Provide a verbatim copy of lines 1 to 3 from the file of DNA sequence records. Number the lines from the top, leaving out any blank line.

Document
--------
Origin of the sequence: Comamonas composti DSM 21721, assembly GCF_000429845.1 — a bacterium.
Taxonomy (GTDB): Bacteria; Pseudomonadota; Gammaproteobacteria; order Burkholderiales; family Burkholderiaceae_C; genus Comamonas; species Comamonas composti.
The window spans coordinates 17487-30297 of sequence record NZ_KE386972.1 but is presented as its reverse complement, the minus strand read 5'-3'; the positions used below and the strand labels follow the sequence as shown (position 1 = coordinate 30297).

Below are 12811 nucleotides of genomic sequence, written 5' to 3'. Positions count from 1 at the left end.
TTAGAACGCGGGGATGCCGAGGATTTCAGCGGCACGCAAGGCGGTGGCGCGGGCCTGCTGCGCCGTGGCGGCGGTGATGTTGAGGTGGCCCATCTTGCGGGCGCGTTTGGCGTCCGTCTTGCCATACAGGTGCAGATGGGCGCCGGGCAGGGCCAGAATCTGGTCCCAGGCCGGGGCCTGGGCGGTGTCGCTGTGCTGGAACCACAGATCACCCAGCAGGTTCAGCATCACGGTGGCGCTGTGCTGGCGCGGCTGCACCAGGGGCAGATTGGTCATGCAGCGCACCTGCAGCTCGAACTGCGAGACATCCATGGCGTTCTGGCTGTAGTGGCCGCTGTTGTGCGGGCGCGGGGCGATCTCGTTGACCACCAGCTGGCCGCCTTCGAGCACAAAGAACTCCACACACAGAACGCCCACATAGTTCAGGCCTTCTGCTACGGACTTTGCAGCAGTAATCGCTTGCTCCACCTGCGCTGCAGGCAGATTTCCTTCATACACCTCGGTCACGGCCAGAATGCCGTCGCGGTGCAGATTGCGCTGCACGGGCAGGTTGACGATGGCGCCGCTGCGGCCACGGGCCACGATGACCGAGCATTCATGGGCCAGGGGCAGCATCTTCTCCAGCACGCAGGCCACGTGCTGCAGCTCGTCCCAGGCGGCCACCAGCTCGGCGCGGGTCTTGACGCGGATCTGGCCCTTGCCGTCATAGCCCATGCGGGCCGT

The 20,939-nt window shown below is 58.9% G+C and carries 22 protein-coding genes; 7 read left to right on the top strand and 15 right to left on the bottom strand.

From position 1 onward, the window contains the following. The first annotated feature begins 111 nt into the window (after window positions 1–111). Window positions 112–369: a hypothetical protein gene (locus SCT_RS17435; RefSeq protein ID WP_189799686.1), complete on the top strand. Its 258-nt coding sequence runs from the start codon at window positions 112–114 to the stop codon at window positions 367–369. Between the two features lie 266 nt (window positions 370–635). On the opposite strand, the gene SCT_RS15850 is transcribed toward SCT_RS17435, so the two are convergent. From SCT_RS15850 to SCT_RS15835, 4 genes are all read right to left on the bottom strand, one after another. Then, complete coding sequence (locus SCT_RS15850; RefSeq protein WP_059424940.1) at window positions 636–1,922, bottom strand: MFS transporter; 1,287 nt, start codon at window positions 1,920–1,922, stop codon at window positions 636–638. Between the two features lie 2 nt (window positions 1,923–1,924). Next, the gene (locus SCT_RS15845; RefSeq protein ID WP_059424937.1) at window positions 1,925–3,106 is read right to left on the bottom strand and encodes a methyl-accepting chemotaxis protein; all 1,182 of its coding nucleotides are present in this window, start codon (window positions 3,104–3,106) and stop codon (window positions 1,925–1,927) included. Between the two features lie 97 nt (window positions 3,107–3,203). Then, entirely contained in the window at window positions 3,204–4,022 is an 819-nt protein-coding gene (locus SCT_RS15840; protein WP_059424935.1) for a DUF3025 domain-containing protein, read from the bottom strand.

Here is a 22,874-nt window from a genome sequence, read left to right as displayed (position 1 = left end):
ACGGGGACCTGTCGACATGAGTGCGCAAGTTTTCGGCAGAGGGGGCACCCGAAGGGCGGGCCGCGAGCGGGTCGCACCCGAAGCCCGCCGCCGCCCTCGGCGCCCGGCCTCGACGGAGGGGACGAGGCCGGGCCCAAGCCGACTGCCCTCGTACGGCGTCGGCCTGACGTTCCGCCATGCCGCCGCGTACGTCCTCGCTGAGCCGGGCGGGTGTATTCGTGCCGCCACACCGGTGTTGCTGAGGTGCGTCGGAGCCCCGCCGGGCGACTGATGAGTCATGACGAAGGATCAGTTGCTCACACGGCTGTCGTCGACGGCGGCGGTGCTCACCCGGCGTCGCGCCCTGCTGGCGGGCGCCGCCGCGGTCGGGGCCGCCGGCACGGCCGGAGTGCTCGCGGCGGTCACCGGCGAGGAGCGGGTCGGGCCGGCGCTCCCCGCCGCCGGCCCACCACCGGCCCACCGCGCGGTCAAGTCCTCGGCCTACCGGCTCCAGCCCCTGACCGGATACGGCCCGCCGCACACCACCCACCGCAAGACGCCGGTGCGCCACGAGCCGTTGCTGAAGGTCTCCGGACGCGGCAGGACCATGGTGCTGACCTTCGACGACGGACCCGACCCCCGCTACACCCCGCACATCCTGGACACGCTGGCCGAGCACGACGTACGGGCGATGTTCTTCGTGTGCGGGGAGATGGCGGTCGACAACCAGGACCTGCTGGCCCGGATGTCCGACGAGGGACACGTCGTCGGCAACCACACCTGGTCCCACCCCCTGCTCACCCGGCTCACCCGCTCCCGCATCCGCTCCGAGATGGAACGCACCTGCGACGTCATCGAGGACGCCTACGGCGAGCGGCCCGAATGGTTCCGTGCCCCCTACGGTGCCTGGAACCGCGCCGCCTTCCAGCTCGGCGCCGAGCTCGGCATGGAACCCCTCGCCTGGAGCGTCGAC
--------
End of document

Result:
Origin of the sequence: Comamonas composti DSM 21721, assembly GCF_000429845.1 — a bacterium.
Taxonomy (GTDB): Bacteria; Pseudomonadota; Gammaproteobacteria; order Burkholderiales; family Burkholderiaceae_C; genus Comamonas; species Comamonas composti.
The window spans coordinates 17487-30297 of sequence record NZ_KE386972.1 but is presented as its reverse complement, the minus strand read 5'-3'; the positions used below and the strand labels follow the sequence as shown (position 1 = coordinate 30297).